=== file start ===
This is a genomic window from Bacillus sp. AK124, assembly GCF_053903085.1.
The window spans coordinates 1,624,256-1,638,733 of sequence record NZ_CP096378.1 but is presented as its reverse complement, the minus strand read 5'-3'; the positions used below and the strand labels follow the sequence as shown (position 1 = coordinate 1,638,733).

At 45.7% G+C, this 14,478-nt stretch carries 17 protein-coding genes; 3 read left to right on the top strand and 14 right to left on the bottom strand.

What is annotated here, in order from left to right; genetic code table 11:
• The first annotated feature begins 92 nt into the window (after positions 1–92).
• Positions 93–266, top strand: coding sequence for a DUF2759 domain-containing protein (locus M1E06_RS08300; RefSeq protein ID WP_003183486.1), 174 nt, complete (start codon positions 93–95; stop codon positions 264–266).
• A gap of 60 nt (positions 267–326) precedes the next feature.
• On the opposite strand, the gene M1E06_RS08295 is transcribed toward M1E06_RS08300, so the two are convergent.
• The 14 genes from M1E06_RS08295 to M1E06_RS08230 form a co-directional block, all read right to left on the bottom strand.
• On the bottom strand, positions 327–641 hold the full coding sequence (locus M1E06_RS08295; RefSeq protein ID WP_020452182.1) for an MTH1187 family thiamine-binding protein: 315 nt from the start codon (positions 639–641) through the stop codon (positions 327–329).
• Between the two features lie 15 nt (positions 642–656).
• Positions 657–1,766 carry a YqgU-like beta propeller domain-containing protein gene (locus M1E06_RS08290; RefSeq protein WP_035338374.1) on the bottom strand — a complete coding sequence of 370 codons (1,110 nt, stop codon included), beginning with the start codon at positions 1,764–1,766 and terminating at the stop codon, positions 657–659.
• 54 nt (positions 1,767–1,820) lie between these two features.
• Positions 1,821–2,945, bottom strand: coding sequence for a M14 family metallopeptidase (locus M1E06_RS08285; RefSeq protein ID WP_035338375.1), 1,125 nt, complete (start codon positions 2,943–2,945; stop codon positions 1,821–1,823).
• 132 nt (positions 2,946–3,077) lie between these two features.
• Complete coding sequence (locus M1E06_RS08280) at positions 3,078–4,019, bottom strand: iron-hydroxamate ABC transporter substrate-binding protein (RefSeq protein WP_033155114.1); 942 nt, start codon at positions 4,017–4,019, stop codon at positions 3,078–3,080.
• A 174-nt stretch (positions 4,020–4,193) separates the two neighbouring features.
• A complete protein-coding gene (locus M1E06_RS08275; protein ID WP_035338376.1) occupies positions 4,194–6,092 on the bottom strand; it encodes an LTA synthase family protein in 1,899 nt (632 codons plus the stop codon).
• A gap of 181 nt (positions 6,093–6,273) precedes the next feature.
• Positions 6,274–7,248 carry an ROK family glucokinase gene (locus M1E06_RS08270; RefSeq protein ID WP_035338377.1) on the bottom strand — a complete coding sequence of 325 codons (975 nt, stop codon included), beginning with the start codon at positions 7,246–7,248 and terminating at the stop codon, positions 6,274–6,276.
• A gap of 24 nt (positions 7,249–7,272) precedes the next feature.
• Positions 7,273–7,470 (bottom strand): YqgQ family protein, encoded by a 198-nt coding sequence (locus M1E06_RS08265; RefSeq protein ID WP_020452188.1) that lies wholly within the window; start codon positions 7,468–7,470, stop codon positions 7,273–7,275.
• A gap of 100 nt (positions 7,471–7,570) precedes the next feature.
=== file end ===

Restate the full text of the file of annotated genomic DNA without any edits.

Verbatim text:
This is a genomic window from Bacillus sp. AK124, assembly GCF_053903085.1.
The window spans coordinates 1,624,256-1,638,733 of sequence record NZ_CP096378.1 but is presented as its reverse complement, the minus strand read 5'-3'; the positions used below and the strand labels follow the sequence as shown (position 1 = coordinate 1,638,733).

At 45.7% G+C, this 14,478-nt stretch carries 17 protein-coding genes; 3 read left to right on the top strand and 14 right to left on the bottom strand.

What is annotated here, in order from left to right; genetic code table 11:
• The first annotated feature begins 92 nt into the window (after positions 1–92).
• Positions 93–266, top strand: coding sequence for a DUF2759 domain-containing protein (locus M1E06_RS08300; RefSeq protein ID WP_003183486.1), 174 nt, complete (start codon positions 93–95; stop codon positions 264–266).
• A gap of 60 nt (positions 267–326) precedes the next feature.
• On the opposite strand, the gene M1E06_RS08295 is transcribed toward M1E06_RS08300, so the two are convergent.
• The 14 genes from M1E06_RS08295 to M1E06_RS08230 form a co-directional block, all read right to left on the bottom strand.
• On the bottom strand, positions 327–641 hold the full coding sequence (locus M1E06_RS08295; RefSeq protein ID WP_020452182.1) for an MTH1187 family thiamine-binding protein: 315 nt from the start codon (positions 639–641) through the stop codon (positions 327–329).
• Between the two features lie 15 nt (positions 642–656).
• Positions 657–1,766 carry a YqgU-like beta propeller domain-containing protein gene (locus M1E06_RS08290; RefSeq protein WP_035338374.1) on the bottom strand — a complete coding sequence of 370 codons (1,110 nt, stop codon included), beginning with the start codon at positions 1,764–1,766 and terminating at the stop codon, positions 657–659.
• 54 nt (positions 1,767–1,820) lie between these two features.
• Positions 1,821–2,945, bottom strand: coding sequence for a M14 family metallopeptidase (locus M1E06_RS08285; RefSeq protein ID WP_035338375.1), 1,125 nt, complete (start codon positions 2,943–2,945; stop codon positions 1,821–1,823).
• 132 nt (positions 2,946–3,077) lie between these two features.
• Complete coding sequence (locus M1E06_RS08280) at positions 3,078–4,019, bottom strand: iron-hydroxamate ABC transporter substrate-binding protein (RefSeq protein WP_033155114.1); 942 nt, start codon at positions 4,017–4,019, stop codon at positions 3,078–3,080.
• A 174-nt stretch (positions 4,020–4,193) separates the two neighbouring features.
• A complete protein-coding gene (locus M1E06_RS08275; protein ID WP_035338376.1) occupies positions 4,194–6,092 on the bottom strand; it encodes an LTA synthase family protein in 1,899 nt (632 codons plus the stop codon).
• A gap of 181 nt (positions 6,093–6,273) precedes the next feature.
• Positions 6,274–7,248 carry an ROK family glucokinase gene (locus M1E06_RS08270; RefSeq protein ID WP_035338377.1) on the bottom strand — a complete coding sequence of 325 codons (975 nt, stop codon included), beginning with the start codon at positions 7,246–7,248 and terminating at the stop codon, positions 6,274–6,276.
• A gap of 24 nt (positions 7,249–7,272) precedes the next feature.
• Positions 7,273–7,470 (bottom strand): YqgQ family protein, encoded by a 198-nt coding sequence (locus M1E06_RS08265; RefSeq protein ID WP_020452188.1) that lies wholly within the window; start codon positions 7,468–7,470, stop codon positions 7,273–7,275.
• A gap of 100 nt (positions 7,471–7,570) precedes the next feature.